In their talk, Charles and Lucy uncovered some of the hacks happening in the background at JPL. There’s a lot of them, and their impact goes much further than you would expect. Everything from remote control cars to keeping spacecraft alive on the other side of the solar system.
I work a lot with high voltages and others frequently replicate my projects, so I often get asked “What voltage is needed?”. That means I need to be able to measure high voltages. Here’s how I do it using a Fluke high voltage probe as well as my own homemade probe. And what if you don’t have a probe? I have a solution for that too.
How Long Is Your Spark?
The simplest way to measure high voltage is by spark length. If your circuit has a spark gap then when a spark occurs, that’s a short-circuit, dumping all your built up charge. When your spark gap is at the maximum distance at which you get a spark then just before the spark happens is when you have your maximum voltage. During the spark the voltage rapidly goes to zero and depending on your circuit it may start building up again. The voltage before the spark occurred is related to the spark length, which is also the spark gap width.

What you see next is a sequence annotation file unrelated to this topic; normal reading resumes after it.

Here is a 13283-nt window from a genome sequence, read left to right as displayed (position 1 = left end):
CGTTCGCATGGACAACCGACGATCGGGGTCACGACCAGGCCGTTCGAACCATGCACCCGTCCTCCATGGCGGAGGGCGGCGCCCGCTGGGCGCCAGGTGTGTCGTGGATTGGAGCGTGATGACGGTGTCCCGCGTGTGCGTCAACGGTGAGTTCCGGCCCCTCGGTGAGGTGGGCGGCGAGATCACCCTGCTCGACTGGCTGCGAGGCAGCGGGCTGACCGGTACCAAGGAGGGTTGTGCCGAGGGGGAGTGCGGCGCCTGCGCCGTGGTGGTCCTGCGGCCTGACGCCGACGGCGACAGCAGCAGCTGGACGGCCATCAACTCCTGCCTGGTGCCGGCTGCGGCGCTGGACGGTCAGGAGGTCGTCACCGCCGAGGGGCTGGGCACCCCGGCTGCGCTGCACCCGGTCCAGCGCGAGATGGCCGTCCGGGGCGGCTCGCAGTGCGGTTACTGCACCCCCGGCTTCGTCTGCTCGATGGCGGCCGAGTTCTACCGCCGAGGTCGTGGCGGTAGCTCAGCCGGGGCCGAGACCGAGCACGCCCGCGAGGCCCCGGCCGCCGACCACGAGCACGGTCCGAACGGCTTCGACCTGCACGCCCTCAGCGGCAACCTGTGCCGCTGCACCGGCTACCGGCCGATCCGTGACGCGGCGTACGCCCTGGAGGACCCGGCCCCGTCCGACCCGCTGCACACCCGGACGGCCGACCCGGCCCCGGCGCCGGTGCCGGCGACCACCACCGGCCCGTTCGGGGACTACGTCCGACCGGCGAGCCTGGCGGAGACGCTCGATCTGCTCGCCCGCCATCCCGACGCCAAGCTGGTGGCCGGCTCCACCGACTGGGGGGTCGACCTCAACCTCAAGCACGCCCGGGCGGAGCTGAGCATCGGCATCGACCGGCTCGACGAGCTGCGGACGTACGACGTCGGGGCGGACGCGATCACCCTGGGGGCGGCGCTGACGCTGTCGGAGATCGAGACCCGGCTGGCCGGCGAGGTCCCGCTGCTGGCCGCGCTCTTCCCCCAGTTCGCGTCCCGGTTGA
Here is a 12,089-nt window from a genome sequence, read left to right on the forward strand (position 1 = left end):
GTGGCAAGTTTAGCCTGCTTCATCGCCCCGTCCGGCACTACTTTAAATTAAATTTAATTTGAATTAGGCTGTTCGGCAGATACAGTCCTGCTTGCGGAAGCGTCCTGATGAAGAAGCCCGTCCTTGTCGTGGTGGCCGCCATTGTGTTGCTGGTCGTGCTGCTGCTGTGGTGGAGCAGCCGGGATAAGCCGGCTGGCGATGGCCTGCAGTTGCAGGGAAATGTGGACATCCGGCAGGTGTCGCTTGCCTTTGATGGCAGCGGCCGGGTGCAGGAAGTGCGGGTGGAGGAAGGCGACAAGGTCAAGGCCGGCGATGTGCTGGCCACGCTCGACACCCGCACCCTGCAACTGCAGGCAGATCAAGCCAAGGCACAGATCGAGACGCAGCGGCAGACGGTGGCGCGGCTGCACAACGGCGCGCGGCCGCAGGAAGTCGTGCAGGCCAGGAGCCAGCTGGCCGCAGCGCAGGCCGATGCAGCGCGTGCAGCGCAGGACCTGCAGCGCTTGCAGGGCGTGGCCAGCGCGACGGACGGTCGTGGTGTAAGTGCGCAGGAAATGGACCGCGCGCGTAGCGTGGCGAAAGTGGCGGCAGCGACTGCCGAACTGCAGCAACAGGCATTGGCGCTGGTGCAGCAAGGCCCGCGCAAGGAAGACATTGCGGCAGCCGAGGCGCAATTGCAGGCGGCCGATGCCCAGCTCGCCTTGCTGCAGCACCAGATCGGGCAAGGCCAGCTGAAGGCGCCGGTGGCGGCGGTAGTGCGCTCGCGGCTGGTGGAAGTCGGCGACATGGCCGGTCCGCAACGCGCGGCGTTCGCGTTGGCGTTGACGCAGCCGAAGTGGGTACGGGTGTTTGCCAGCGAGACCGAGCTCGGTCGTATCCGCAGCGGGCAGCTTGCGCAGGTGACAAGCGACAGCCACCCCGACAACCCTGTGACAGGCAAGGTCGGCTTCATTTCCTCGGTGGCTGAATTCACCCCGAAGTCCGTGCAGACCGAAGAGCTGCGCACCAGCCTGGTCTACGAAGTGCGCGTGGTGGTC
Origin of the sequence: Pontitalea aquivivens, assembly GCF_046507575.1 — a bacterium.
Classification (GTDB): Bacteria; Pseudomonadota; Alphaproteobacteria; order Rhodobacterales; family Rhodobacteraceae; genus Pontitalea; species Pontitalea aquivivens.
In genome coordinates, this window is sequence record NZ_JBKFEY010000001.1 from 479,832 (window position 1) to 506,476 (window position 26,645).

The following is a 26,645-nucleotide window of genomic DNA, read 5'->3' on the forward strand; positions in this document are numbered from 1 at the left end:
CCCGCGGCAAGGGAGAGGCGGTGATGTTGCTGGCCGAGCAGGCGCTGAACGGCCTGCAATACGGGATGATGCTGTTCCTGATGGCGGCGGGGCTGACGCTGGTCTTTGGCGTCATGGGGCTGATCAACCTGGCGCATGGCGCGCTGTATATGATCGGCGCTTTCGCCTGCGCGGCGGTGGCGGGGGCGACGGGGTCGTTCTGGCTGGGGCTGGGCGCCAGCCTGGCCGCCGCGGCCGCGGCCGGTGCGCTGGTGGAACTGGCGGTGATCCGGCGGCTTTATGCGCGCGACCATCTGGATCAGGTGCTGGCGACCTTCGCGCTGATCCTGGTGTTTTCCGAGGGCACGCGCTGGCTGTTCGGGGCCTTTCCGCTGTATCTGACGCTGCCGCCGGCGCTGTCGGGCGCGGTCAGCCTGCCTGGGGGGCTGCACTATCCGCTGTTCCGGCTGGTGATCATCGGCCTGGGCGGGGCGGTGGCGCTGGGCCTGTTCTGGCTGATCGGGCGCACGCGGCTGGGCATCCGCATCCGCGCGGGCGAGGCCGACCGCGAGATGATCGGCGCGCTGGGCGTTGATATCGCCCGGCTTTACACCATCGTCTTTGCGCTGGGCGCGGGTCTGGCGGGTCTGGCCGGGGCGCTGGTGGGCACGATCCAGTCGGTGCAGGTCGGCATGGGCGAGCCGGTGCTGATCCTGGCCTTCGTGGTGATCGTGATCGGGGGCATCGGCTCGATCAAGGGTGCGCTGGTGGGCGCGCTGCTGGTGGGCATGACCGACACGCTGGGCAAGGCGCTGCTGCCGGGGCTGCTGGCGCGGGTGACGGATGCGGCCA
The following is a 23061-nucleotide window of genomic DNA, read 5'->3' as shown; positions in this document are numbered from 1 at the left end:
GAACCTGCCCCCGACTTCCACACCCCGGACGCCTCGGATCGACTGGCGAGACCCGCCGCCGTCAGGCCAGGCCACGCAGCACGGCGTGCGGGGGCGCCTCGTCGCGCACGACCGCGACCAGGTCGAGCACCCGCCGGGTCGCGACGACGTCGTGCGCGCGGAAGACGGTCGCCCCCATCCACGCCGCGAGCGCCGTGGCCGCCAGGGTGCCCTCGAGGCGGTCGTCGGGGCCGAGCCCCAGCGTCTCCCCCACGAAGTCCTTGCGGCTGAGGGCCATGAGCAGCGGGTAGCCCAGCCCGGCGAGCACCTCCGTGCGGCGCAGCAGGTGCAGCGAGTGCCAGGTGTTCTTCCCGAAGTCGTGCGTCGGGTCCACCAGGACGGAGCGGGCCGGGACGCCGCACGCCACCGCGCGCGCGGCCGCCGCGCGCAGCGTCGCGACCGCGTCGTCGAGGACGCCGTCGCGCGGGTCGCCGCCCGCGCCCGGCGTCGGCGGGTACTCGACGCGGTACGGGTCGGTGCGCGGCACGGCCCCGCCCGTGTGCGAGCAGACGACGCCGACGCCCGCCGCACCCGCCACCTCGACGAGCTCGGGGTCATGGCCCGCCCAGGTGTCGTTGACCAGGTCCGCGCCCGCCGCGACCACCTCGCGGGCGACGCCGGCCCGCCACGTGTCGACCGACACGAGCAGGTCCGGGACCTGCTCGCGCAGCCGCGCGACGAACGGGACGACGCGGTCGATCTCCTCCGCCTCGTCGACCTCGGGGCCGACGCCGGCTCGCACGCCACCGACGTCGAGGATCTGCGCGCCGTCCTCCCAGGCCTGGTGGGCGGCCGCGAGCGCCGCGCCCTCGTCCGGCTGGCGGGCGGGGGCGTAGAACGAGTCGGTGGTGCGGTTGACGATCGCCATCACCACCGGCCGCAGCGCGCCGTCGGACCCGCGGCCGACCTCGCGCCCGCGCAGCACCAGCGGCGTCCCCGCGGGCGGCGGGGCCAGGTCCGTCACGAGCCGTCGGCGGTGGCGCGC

The oscilloscope photo below shows this changing voltage. This method is good for a rough estimate. I’ll talk about doing more precise measurements when I talk about high voltage probes further down.
Multi-talented hacker extraordinaire and electrical engineer [Akiba] is based in Japan, and this makes it just a hop, skip, and a jump over to Shenzhen, China, the hardware capital of the world. He’s led a number of manufacturing tours aimed at acquainting hackers with the resources there, and now he’s giving you the benefit of his experience in a 30-minute video. It’s great.
Everyone has a chip-of-shame: it’s the part that you know is suboptimal but you keep using it anyway because it just works well enough. Maybe it’s not what you would put into a design that you’re building more than a couple of, but for a quick and dirty lashup, it’s just the ticket. For Hackaday’s [Adam Fabio], that chip is the TIP120 transistor. Truth be told, we have more than one chip of shame, but for audio amplification purposes, it’s the LM386.